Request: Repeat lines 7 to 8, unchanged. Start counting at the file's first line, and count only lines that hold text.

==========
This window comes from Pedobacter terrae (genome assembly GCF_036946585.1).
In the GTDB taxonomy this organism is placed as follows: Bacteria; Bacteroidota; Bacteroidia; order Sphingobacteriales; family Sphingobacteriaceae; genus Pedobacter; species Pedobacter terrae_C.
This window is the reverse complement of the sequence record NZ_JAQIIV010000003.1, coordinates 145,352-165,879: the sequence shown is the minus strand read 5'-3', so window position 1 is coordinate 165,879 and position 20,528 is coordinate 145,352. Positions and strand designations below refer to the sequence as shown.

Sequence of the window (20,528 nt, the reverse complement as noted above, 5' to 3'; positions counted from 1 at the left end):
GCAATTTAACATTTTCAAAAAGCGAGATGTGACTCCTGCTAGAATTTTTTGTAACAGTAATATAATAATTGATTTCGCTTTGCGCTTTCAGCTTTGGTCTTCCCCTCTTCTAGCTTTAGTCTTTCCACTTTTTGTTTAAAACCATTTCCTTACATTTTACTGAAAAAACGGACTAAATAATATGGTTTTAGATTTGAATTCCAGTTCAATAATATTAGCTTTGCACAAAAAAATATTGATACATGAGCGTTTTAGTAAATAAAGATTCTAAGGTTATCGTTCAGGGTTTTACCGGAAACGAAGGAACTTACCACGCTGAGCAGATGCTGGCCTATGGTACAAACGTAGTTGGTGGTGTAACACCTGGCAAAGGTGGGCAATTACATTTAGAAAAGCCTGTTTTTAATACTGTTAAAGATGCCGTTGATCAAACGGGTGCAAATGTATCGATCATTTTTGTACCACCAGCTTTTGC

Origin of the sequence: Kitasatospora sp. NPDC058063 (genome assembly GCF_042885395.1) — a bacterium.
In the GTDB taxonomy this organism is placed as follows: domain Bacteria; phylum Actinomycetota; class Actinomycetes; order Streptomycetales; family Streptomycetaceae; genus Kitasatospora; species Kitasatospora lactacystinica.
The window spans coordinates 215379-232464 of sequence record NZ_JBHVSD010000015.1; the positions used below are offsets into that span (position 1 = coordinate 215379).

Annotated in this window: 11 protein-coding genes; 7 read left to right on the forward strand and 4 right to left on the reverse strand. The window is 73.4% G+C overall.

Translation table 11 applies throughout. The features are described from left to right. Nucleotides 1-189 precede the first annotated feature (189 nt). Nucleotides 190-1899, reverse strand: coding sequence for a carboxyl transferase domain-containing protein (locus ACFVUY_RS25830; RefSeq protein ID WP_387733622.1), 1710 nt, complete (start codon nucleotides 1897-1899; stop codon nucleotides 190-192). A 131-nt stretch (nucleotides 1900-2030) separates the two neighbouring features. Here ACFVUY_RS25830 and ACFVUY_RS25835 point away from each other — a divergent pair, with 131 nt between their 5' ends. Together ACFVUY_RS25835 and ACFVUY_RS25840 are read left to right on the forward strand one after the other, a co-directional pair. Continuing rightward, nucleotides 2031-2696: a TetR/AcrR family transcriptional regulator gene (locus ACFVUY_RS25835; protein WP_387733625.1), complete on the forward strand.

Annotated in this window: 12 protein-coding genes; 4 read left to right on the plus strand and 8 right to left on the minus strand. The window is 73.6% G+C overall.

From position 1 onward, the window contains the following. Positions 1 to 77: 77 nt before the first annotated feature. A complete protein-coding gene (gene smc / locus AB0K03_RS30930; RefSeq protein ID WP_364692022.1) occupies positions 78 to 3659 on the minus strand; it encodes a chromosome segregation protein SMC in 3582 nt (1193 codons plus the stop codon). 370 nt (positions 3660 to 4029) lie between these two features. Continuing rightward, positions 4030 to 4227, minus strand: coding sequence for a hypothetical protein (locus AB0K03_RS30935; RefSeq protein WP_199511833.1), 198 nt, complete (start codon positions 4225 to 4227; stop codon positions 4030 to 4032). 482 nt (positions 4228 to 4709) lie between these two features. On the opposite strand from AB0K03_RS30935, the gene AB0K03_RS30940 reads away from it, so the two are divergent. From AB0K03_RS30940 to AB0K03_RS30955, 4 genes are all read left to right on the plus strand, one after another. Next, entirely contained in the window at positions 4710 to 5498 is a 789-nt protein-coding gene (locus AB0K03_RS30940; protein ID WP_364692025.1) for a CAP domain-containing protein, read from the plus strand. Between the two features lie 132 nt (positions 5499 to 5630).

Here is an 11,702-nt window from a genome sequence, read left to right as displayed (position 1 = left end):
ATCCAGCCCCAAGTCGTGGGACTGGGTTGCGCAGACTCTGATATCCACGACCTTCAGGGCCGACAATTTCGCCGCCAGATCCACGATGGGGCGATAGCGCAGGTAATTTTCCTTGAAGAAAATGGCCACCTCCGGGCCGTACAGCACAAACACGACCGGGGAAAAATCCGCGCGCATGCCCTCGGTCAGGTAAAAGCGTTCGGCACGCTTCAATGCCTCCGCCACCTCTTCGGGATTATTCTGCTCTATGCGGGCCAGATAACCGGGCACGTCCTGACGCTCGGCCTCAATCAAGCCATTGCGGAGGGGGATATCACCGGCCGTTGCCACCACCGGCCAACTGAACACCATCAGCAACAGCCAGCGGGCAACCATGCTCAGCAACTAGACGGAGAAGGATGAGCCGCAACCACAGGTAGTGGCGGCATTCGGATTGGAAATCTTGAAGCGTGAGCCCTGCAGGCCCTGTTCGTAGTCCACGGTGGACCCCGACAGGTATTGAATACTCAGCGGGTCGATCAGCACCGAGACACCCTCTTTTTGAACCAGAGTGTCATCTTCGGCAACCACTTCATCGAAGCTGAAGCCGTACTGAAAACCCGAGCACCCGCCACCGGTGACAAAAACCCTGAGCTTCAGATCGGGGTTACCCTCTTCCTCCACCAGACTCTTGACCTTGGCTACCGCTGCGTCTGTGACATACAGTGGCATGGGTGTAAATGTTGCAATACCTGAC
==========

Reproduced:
In the GTDB taxonomy this organism is placed as follows: domain Bacteria; phylum Actinomycetota; class Actinomycetes; order Streptomycetales; family Streptomycetaceae; genus Kitasatospora; species Kitasatospora lactacystinica.
The window spans coordinates 215379-232464 of sequence record NZ_JBHVSD010000015.1; the positions used below are offsets into that span (position 1 = coordinate 215379).